Technology is forcing physical retail to rewrite the rules and is a priority focus for our outlets. We are currently developing an e-commerce platform at the Grantham Designer Outlet Village scheme and we have engaged with Wishibam to deliver a fully operational transactional website that will allow our visitors to enjoy shopping even when the physical scheme is not open. This will also allow our visitors to choose between postal or courier delivery and collection in-store or at a central point in the scheme. This award-winning platform has already enjoyed great success in a major outlet scheme in France, and we expect to repeat this for all our future schemes and acquisitions.
We have learnt that being able to adapt our approach in all areas, from design to operations is essential. We have learned to rise to the challenge of maintaining customer and brand satisfaction in what is now more than ever one of the most important retail channels in a brand’s distribution strategy, and a key asset class in an investor’s portfolio, that can be either a key driver of returns in good times, or a hedge in times of downturn.
Iestyn Roberts, Chief Executive – Freeport Retail
I’m due a massive pay rise. The future for Freeport – and the rest of the outlet industry – is bright. I’ve earned it, we’ve earned it! But the company bank account is currently a bit empty…
Our award-winning centre near Lyon, The Village, is subject to trading restrictions and our nascent projects in Grantham, Egypt, Bahrain and India are progressing much more slowly than we expected but looking forward to 2022 and a Covid-19 resilient global economy, things look good.
Pre Covid-19, Freeport and its competitors have consistently out-performed traditional retail. Recently, when not locked down, outlets have bounced back quickly. When open, the majority of outlets are reporting trade at 90-110 per cent of pre Covid-19 levels. Freeport’s The Village, Lyon traded at +32 per cent in December 2020.
We all know why, firstly, outdoor ‘village’ environments feel safer and easier to make Covid-19 safe. The same goes for good quality retail parks which are experiencing a similar uplift, also probably supported by easily accessible edge of town environments convenient for WFH consumers and without using public transport. Secondly, customers have money in their pockets but need a reason to spend it – a great bargain is a great reason.
For brands, supply chains have been horribly disrupted by Covid. There is lots of surplus stock to clear but it’s the wrong season or in the wrong place. Outlets fill that gap. The outlet business model – turnover related rents, shorter flexible leases and on-site management motivated to promote and curate the experience – will come to dominate retail real estate. The elephant in the room is e-commerce. Internet has had minimal impact on outlets partly because e-commerce generates surplus stock too and marketing broken stock in a store is cheap, efficient and discreet. This is partly because outlet shopping entices customers to sample new brands and products. A key benefit of outlets for brands is to discount without competing with their own full price ranges. Google search makes it too easy to find the discount online. Nevertheless we are integrating e-commerce into our business with Wishibam, which enables existing customers to view and buy outlet stock. Stores have reported sales uplifts of 10 per cent or more.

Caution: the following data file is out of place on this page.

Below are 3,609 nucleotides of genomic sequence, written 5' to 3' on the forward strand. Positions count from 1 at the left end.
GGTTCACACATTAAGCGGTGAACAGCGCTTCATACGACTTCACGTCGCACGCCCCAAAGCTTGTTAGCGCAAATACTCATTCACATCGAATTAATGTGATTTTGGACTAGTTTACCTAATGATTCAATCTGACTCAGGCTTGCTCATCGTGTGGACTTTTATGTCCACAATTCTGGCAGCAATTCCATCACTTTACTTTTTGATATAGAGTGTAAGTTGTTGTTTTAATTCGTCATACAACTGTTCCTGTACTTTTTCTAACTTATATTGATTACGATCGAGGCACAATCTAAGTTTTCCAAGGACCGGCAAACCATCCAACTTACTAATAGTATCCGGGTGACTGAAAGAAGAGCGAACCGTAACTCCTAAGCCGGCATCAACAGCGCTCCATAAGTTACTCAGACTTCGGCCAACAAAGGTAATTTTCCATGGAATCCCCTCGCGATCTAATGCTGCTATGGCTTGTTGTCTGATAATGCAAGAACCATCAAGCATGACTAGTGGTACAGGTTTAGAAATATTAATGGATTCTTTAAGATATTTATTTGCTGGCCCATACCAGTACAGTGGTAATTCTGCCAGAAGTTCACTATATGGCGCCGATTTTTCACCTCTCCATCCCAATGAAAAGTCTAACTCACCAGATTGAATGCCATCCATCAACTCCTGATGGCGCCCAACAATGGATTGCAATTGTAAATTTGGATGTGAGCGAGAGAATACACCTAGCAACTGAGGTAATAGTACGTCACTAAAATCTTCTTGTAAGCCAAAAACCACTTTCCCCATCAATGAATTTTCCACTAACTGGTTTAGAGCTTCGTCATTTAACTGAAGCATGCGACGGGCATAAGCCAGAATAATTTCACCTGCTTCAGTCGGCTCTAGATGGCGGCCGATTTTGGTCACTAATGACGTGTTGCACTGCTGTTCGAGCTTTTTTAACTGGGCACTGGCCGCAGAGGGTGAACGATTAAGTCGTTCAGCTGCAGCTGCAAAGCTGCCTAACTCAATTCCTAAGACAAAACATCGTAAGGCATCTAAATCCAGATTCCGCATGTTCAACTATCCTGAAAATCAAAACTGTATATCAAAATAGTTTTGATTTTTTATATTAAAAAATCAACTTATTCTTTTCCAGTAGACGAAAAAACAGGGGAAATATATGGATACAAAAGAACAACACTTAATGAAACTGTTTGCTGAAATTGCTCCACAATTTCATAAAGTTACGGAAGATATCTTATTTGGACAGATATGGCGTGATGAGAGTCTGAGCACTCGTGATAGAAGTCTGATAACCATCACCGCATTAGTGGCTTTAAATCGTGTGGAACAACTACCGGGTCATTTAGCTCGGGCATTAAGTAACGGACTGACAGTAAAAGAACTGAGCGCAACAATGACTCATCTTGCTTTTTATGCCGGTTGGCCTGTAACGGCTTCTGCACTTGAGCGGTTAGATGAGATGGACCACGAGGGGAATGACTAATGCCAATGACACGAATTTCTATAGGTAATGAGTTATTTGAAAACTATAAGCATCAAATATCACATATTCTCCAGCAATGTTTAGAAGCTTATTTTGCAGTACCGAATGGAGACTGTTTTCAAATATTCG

So 2022 looks great – what next?
There is going to be a culling of secondary retail, some malls will try to limp on as pseudo-outlets, few, if any, will succeed.
Europe is a relatively mature market and few good, new development opportunities exist. These few are very valuable but equally the good outlets that exist will become even better and more valuable.
Brands cutting back drastically on full price stores may find themselves needing more outlet space.
Customer experience and day long visitation will become key – expect to see service offerings and more entertainment, leisure, F&B within or adjacent to outlets.
More tools are arriving for customer analysis and loyalty – successful operators will serve their customers better and earn more from domestic customers in the long wait for the Chinese to return.